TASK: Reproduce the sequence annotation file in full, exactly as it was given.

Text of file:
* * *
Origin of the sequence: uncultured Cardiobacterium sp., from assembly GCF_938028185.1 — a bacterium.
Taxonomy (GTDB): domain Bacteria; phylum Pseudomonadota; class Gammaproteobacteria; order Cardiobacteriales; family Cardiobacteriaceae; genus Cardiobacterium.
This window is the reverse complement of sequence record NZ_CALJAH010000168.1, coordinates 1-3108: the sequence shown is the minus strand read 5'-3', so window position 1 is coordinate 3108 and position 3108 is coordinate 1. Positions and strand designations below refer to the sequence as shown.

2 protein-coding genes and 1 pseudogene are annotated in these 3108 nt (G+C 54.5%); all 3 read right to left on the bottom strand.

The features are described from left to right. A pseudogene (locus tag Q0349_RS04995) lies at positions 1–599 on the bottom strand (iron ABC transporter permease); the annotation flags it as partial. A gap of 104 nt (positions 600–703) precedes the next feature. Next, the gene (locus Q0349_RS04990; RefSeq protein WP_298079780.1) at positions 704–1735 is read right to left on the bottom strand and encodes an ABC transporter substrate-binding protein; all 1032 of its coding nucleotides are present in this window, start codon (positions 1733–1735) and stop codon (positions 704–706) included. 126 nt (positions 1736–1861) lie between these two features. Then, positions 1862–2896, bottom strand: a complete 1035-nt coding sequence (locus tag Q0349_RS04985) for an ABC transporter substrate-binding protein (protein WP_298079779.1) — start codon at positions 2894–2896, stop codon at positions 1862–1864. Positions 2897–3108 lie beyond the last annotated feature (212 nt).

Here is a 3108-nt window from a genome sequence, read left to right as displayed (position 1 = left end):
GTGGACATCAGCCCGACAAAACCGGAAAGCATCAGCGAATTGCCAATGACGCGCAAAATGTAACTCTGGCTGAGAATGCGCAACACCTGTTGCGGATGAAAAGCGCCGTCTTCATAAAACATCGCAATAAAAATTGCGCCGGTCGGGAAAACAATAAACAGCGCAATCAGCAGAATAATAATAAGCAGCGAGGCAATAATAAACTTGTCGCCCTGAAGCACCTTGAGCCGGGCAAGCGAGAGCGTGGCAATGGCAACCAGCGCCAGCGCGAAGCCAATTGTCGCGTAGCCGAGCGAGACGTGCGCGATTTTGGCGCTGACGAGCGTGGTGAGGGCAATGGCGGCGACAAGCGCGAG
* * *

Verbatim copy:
Origin of the sequence: uncultured Cardiobacterium sp., from assembly GCF_938028185.1 — a bacterium.
Taxonomy (GTDB): domain Bacteria; phylum Pseudomonadota; class Gammaproteobacteria; order Cardiobacteriales; family Cardiobacteriaceae; genus Cardiobacterium.
This window is the reverse complement of sequence record NZ_CALJAH010000168.1, coordinates 1-3108: the sequence shown is the minus strand read 5'-3', so window position 1 is coordinate 3108 and position 3108 is coordinate 1. Positions and strand designations below refer to the sequence as shown.

2 protein-coding genes and 1 pseudogene are annotated in these 3108 nt (G+C 54.5%); all 3 read right to left on the bottom strand.

The features are described from left to right. A pseudogene (locus tag Q0349_RS04995) lies at positions 1–599 on the bottom strand (iron ABC transporter permease); the annotation flags it as partial. A gap of 104 nt (positions 600–703) precedes the next feature. Next, the gene (locus Q0349_RS04990; RefSeq protein WP_298079780.1) at positions 704–1735 is read right to left on the bottom strand and encodes an ABC transporter substrate-binding protein; all 1032 of its coding nucleotides are present in this window, start codon (positions 1733–1735) and stop codon (positions 704–706) included. 126 nt (positions 1736–1861) lie between these two features. Then, positions 1862–2896, bottom strand: a complete 1035-nt coding sequence (locus tag Q0349_RS04985) for an ABC transporter substrate-binding protein (protein WP_298079779.1) — start codon at positions 2894–2896, stop codon at positions 1862–1864. Positions 2897–3108 lie beyond the last annotated feature (212 nt).

Here is a 3108-nt window from a genome sequence, read left to right as displayed (position 1 = left end):
GTGGACATCAGCCCGACAAAACCGGAAAGCATCAGCGAATTGCCAATGACGCGCAAAATGTAACTCTGGCTGAGAATGCGCAACACCTGTTGCGGATGAAAAGCGCCGTCTTCATAAAACATCGCAATAAAAATTGCGCCGGTCGGGAAAACAATAAACAGCGCAATCAGCAGAATAATAATAAGCAGCGAGGCAATAATAAACTTGTCGCCCTGAAGCACCTTGAGCCGGGCAAGCGAGAGCGTGGCAATGGCAACCAGCGCCAGCGCGAAGCCAATTGTCGCGTAGCCGAGCGAGACGTGCGCGATTTTGGCGCTGACGAGCGTGGTGAGGGCAATGGCGGCGACAAGCGCGAG